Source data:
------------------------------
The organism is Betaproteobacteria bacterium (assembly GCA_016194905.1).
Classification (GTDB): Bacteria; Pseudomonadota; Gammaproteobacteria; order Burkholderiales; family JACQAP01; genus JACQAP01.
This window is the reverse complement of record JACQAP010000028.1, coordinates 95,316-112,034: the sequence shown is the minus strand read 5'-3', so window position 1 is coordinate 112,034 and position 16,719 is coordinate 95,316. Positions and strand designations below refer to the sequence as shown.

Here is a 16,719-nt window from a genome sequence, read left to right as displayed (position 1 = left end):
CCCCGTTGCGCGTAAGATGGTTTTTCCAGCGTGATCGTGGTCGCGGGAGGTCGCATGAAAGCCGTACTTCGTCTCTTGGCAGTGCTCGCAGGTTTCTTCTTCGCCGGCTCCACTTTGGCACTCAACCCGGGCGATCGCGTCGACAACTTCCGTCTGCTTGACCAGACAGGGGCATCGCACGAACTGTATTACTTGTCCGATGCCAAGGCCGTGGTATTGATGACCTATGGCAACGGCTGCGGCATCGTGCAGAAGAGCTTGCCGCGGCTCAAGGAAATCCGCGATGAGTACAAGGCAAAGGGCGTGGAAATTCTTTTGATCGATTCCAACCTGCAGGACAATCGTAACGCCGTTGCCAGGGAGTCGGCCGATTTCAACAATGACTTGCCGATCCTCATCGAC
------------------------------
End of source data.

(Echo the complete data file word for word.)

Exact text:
The organism is Betaproteobacteria bacterium (assembly GCA_016194905.1).
Classification (GTDB): Bacteria; Pseudomonadota; Gammaproteobacteria; order Burkholderiales; family JACQAP01; genus JACQAP01.
This window is the reverse complement of record JACQAP010000028.1, coordinates 95,316-112,034: the sequence shown is the minus strand read 5'-3', so window position 1 is coordinate 112,034 and position 16,719 is coordinate 95,316. Positions and strand designations below refer to the sequence as shown.

Here is a 16,719-nt window from a genome sequence, read left to right as displayed (position 1 = left end):
CCCCGTTGCGCGTAAGATGGTTTTTCCAGCGTGATCGTGGTCGCGGGAGGTCGCATGAAAGCCGTACTTCGTCTCTTGGCAGTGCTCGCAGGTTTCTTCTTCGCCGGCTCCACTTTGGCACTCAACCCGGGCGATCGCGTCGACAACTTCCGTCTGCTTGACCAGACAGGGGCATCGCACGAACTGTATTACTTGTCCGATGCCAAGGCCGTGGTATTGATGACCTATGGCAACGGCTGCGGCATCGTGCAGAAGAGCTTGCCGCGGCTCAAGGAAATCCGCGATGAGTACAAGGCAAAGGGCGTGGAAATTCTTTTGATCGATTCCAACCTGCAGGACAATCGTAACGCCGTTGCCAGGGAGTCGGCCGATTTCAACAATGACTTGCCGATCCTCATCGAC